But then after seeing the trailer and seeing all the complaints from Metroid fans, I thought to myself "Why are people so surprised about Metroid having a spinoff title trying to cater to other fans? Did they forget about the other spinoff titles like Metroid Prime Pinball and Metroid Prime Hunters? Nintendo has done this before to the Metroid series, so I didn't understand why people were so angry. But then I remembered when thinking back on Metroid Prime Pinball and Metroid Prime Hunters that they looked and felt like Metroid games. One of the great things about Nintendo is that they deliver great spinoff titles outside the main franchises to broaden out the demographic and, for the most part, they've been successful. The Mario series being the prime example having Mario Kart, Mario Party, Mario Tennis, the Mario RPG games, the Yoshi games, the Wario games, Luigi's Mansion, and even Super Smash Bros. The Kirby series is always doing new and different varieties of aesthetics and gameplay from having Kirby platforming, racing, an open world exploration game with 3 other Kirbys, a platformer with 10 Kirbys, Kirby made of yarn, Kirby made of clay, and much more.
While I'm still giving it the benefit of the doubt that the game will focus on the Galactic Federation instead of Samus. However, when I thought of a game that focused on the Galactic Federation, I wouldn't think of a sci-fi soccer game. It looks like a lot of fun, but I wouldn't really call it a Metroid game. I guess I kinda know how Banjo and Kazooie fans feel about Nuts and Bolts. On its own, it seems like a creative and colorful game with nice levels and endless possibilities of creating your own vehicle. But it has absolutely nothing to do with its predecessors which has been labeled as the black sheep of the series.So I will give Metroid Prime Federation Force a fair chance. Speaking of which...
Oh boy. When I saw this petition, I didn't know what to think of it. I understand that the Metroid fans are very angry that the next game in the Metroid series isn't a main title. After all, it's been 5 years since Metroid: Other M was released and people have been dying for a new game in the series. Especially, since Metroid: Other M was such a jarring experience that has alienated so many fans with the story, the portrayal of Samus, and the linear game play. Even I have a hatred for Metroid: Other M, but that's a story for another time. Getting back to the main topic, the petition is going a little bit out of hand. I understand that people are not looking forward to this game. I understand that people want a new Metroid game. Trust me, I want one too. I want a new Metroid game as much as the next person. The Metroid series means a lot to me. Super Metroid is my favorite game of all time. I was so stoked when Super Metroid was one of the games played on the Nintendo World Championship 2015. I even want to do a video in the future about that topic. But you have to understand that there are so many other Nintendo IPs that has gone on longer without other installments. Before the announcement of the upcoming Star Fox Zero, there wasn't a new Star Fox game in almost a decade ever since Star Fox Command for the Nintendo DS. There hasn't been a new F-Zero game in a decade since F-Zero: GP Legend for the Game Boy Advance. Before Kid Icarus: Uprising was released in the 3DS in 2012, there hasn't been a new Kid Icarus game since Kid Icarus: Of Myths and Monsters for the Game Boy in 1991, over 20 years later. At least we're getting a Metroid game. It may not be the one we wanted, but at least the series is still somewhat relevant to Nintendo.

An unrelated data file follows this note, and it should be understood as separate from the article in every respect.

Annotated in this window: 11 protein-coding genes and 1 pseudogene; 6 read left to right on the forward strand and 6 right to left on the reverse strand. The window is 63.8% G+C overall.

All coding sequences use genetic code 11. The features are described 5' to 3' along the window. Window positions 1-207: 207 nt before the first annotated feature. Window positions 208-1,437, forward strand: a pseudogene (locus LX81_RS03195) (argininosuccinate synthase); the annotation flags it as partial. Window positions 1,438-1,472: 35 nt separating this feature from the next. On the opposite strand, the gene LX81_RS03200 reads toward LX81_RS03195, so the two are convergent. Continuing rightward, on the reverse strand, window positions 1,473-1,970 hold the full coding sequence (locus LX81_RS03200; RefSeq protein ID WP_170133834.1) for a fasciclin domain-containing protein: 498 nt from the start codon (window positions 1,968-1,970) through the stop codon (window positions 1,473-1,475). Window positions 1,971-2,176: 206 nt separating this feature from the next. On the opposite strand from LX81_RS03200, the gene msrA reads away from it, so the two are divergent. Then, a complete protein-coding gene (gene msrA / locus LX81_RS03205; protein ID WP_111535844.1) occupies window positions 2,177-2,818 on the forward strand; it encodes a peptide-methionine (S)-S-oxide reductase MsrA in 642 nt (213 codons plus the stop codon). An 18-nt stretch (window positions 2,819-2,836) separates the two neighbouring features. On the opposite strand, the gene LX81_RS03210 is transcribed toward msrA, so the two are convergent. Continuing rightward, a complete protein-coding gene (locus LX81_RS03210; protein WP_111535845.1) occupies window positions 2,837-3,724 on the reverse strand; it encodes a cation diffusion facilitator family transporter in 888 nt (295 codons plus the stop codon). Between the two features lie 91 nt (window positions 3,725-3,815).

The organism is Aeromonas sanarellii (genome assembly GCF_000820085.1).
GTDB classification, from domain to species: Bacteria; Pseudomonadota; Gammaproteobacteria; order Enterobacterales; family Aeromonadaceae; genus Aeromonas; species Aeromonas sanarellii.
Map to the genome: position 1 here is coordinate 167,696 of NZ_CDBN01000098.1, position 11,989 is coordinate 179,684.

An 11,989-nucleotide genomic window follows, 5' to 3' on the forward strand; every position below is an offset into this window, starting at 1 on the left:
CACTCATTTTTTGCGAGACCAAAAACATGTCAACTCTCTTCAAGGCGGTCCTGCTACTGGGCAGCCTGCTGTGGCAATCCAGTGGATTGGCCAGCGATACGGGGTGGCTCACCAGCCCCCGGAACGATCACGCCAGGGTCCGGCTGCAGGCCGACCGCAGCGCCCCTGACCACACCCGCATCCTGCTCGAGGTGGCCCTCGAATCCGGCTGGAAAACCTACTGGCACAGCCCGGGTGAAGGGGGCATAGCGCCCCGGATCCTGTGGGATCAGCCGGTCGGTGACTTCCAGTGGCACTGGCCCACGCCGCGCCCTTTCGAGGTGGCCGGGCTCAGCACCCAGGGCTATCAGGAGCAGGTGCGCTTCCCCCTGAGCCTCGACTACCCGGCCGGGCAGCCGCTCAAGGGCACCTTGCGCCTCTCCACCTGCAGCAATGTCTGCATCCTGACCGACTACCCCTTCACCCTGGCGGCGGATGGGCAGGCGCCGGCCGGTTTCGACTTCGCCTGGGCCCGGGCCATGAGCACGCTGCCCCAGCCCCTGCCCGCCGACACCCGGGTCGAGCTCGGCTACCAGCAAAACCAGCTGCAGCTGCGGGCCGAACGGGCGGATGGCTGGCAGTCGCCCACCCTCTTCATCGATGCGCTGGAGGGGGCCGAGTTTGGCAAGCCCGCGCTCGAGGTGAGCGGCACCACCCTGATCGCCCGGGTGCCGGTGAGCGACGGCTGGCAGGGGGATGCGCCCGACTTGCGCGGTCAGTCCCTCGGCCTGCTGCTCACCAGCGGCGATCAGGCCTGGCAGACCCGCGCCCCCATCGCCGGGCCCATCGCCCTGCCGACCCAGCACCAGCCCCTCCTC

The Metroid series was never a lucrative series, even back then, in Japan. Metroid and Super Metroid were critically acclaimed, but it was always overshadowed by other critically acclaimed games such as The Legend of Zelda for the NES and Donkey Kong Country for the SNES. It gained a huge massive audience in the US and still has a huge place of gamers' hearts to this day as one of the most iconic female protagonists of all time. Trust me, if there's anything that I've seen in recent years, gaming companies and the creators know what the fans want and they'll give them what they want in due time. Mother fans are finally getting Earthbound Beginnings from the NES on the WiiU's Virtual Console. Shenmue fans are finally getting Shenmue III. Square Enix fans are finally getting the Final Fantasy VII remake. I know that Nintendo will give us the Metroid game that we deserve and I can't wait when it comes out. Hey, we had to wait 8 years for Metroid Prime and Metroid Fusion and they turned out to be fantastic. Let's give it some time. I'm sure it'll be well worth it.